Don’t overdress for bed. It’s often assumed that the more clothes you wear, the warmer you’ll be. That’s true, to a point. Because of the thermal retention premise of the sleeping bag, your layers of bedclothes could actually prevent your body from warming the bag. We find that a long-sleeve shirt, long johns, a wool cap, and wool socks are sufficient on a cold night.
I gotta go! It’s 2 a.m., you gotta go. You have a few options: Wait till morning (not the best option, for various reasons); keep a “pee bottle” in your tent (easier for guys, but does require some dexterity that sleepiness and the dark may not allow for); or just get up and go. Correct answer: Get up and go. You won’t get back to sleep until you do, and your body will waste valuable energy keeping your pee on board. Before getting back in your tent, do some jumping jacks to cook up some bag-heating warmth.
A lantern. We love a well-lit tent; psychologically, it warms the tent at least 20 degrees. Anecdotally, and based on personal experience, it’s hard to find a light better at illuminating your retreat than a Luci, with its LED lights providing ample illumination to read by, yet a softness that suggests this isn’t a bad place to hang out for 12 hours or so.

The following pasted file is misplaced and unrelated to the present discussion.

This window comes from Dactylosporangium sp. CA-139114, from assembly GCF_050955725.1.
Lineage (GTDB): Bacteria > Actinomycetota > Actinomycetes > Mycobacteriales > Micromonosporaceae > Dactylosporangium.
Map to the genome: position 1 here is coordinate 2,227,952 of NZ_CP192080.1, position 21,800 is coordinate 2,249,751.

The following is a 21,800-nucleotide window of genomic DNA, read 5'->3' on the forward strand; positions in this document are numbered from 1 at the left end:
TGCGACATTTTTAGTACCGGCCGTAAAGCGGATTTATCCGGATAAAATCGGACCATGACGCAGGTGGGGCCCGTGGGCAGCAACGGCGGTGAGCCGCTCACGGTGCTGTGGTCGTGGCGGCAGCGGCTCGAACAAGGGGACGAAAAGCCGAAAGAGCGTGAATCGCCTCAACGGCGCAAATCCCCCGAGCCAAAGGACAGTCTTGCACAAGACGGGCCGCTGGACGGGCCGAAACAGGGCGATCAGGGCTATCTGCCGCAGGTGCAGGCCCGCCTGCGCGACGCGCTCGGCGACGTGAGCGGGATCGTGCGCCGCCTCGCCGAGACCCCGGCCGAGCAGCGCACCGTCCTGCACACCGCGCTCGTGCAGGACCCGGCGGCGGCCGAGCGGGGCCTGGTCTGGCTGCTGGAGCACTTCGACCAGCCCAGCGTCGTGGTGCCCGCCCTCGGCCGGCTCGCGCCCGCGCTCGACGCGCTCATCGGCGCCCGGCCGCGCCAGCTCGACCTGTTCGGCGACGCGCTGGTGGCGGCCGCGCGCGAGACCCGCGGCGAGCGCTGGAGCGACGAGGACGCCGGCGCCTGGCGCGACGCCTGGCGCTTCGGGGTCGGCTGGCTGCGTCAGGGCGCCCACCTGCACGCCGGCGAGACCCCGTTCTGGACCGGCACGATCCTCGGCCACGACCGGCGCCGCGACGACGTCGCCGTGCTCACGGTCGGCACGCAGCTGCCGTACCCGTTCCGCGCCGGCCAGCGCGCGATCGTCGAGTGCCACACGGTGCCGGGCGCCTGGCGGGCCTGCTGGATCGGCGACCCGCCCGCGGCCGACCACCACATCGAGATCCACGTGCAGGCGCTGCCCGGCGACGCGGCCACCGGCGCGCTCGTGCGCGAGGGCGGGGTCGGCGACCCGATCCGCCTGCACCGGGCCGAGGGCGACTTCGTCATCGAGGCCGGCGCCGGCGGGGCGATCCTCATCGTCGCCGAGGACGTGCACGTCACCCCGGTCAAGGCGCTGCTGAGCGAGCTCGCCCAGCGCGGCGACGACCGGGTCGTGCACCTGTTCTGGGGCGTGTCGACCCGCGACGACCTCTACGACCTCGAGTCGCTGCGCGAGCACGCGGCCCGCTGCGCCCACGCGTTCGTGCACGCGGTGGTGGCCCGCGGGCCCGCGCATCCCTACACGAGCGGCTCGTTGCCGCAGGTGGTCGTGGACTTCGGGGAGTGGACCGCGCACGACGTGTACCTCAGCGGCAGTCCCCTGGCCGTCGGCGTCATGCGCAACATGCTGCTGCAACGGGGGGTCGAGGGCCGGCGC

Prepare for extended bag time. Even if you get a nice fire going, you likely won’t be out long after dark. If you bring a book, keep your hands and arms warm as they will protrude from your sleeping bag. Jacks ‘R’ Better makes down sleeves; fingerless gloves with mitten flaps are good, too. If you plan to listen to music or podcasts through earbuds, consider keeping your phone warm in your bag to preserve battery life.
Podcasts. Be sure to download them in advance; do not rely on getting a cell signal to pull them in on the fly (you’ll also use less battery). And bring earbuds: not everyone else in camp may be as interested in the latest episode of the “Casefile: True Crime Podcast.” In the dark. Deep in the woods.
Books vs. audio books. I love to read before dropping off to sleep, but when it’s 25 degrees in your tent, you realize just how much of your body is exposed reading a book. A good time to switch to audio books.
When it comes to winter camping, don’t think of your tent as a sarcophagus, but rather a sanctuary where you’ll enjoy some of the best quiet time you’ve had in years.
Winter camp options
Looking for some winter camp me time opportunities?
GetBackpacking! Winter Series: Merchants Millpond State Park, Feb. 7-9. Friday evening we hike in 3 miles in full pack, set up camp, then Saturday hike in day packs 8-10 miles in the park. Sunday, we hike 3 miles out. For more info and to sign up, go here.
GetBackpacking! Winter Series: The Neusiok Trail, March 6-8. We’ll do from 19 to 22 miles on this coastal trail in the Croatan National Forest, starting with a 2-mile hike in late Friday afternoon, 8 miles on Saturday and between 8 and 11 miles Sunday. For more info and to sign up, go here.